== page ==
E) No complaining for one whole day.
F) No gossip.
G) Return an e-mail from five years ago.
H)Express thanks to a friend.
I) Watch a funny movie or a stan-up comic.
J) Write down a list of ideas. The ideas can be about anything.
K) Read a spiritual text. Any one that is inspirational to you. ...
L) Say to yourself when you wake up, "I'm going to save a life today." Keep an eye out fo rthat life you can save.
M) Take up a hobby. ...
N) Write down your entire schedul. The eschedul you do every day. Cros out one item and don't do that anymore.
O) Surprise someone.
P) Think of ten people you are grateful for.
Q Forgive someone. ...
R) Take the stairs instead of the elevator.
S) ... (when you think of something causing you grief), think very quietly, "No." ..."
etc etc etc, including deep breathing.

"(B)y saying "I love myself" over and over, Kamal was protecting the thought, nourishing it, and the love was nourishing the rest of his body, his emotions, his mind, and his spirit."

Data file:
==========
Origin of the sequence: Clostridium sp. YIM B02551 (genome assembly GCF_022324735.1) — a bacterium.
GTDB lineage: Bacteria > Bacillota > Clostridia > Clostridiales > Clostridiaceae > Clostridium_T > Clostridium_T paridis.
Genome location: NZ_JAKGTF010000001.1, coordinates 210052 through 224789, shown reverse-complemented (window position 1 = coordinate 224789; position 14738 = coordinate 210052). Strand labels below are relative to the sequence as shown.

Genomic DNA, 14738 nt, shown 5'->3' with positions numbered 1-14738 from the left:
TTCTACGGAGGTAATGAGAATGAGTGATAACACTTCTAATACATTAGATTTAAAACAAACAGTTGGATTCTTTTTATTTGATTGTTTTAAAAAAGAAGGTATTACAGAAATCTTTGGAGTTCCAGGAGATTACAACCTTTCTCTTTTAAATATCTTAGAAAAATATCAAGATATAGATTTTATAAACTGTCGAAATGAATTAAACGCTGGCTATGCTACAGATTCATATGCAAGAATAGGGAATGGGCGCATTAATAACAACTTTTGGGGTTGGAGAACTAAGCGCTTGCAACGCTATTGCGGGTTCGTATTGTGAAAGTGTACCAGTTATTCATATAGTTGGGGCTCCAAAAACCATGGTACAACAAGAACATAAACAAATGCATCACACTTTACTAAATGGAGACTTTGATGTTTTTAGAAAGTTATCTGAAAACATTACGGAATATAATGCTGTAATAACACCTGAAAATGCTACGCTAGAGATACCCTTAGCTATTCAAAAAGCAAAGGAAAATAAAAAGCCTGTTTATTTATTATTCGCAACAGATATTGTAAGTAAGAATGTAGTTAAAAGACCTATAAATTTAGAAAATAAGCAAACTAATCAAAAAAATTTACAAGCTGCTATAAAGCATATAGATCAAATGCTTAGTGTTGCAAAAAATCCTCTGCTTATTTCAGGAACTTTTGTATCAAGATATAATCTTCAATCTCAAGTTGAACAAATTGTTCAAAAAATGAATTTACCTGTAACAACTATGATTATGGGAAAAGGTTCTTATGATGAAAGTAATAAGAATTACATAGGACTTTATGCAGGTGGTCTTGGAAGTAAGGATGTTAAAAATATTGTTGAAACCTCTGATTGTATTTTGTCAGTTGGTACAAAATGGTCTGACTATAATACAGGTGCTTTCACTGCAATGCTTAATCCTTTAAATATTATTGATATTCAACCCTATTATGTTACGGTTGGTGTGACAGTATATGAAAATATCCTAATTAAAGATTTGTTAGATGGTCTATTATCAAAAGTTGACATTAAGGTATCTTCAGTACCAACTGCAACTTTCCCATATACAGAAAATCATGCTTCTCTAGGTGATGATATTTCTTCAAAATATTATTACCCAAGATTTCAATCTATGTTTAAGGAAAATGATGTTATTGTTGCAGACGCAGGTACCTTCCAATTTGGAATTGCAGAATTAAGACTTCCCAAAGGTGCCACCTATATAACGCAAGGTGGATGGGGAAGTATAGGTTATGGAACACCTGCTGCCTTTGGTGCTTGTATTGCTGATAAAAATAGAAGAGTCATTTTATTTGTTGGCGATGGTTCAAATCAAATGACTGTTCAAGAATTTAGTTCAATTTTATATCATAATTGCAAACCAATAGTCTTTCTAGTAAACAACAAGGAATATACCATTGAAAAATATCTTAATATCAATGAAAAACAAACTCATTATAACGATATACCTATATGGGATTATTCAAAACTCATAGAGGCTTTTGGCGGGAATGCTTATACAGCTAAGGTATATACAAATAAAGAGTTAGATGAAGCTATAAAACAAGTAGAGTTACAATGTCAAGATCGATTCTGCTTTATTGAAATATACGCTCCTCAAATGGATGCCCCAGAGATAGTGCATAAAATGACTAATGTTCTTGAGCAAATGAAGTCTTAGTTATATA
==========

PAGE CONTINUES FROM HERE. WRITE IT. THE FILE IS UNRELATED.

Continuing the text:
"I like to:"
Make my own hours.
Help people.
Deal with clients I like.
Be artistic.
Make a lot of money. (*as an aside: striving for success has a taboo, which I feel, so I feel it even by just writing down someone else's words on the topic!)
Deal only with colleagues I like.
Come up with ideas.
Not be at the whim of one decision maker.
Be around like-minded people.
Be an expert.

Have themes, not goals. "Every day, what do I need to do to practice those themes?"

Sell, don't negotiate.

"So many things have put useless, wasteful, thoughts in my head. If you think back to all of your best moments in life, were they moments when there were tons of thoughts happening in your head? Or moments when there were fewer thoughts, i.e., when you were calm and contemplative?" and then work to subtract those things (paranoia, fear, resentment etc) from your life.

"(P)eople sense and appreciate honesty, and honesty about imperfections, believe it or not, creates enormous opportunities."

"A 'No' uttered from the deepest conviction is better than a 'Yes' merely uttered to please, or worse to avoid trouble." -Gandhi

No matter what you do, something like 30% of people will love you, 30% will hate you, and 30% couldn't care less. Don't spend time on people who hate you or couldn't care less.

Use your strengths to bring balance to the world, in some way that you can.

tl;dr: If I were to remember only one thing from this book, it would be: The idea of the daily practice of physical, emotional, mental, and spiritual, and using that base to help people. Generating dozens of ideas every day - bad ones, good ones, great ones - to become accustomed to coming up with ideas, until it is second nature. 
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From 'Moral Ground', ed. Kathleen Dean Moore & Michael P Nelson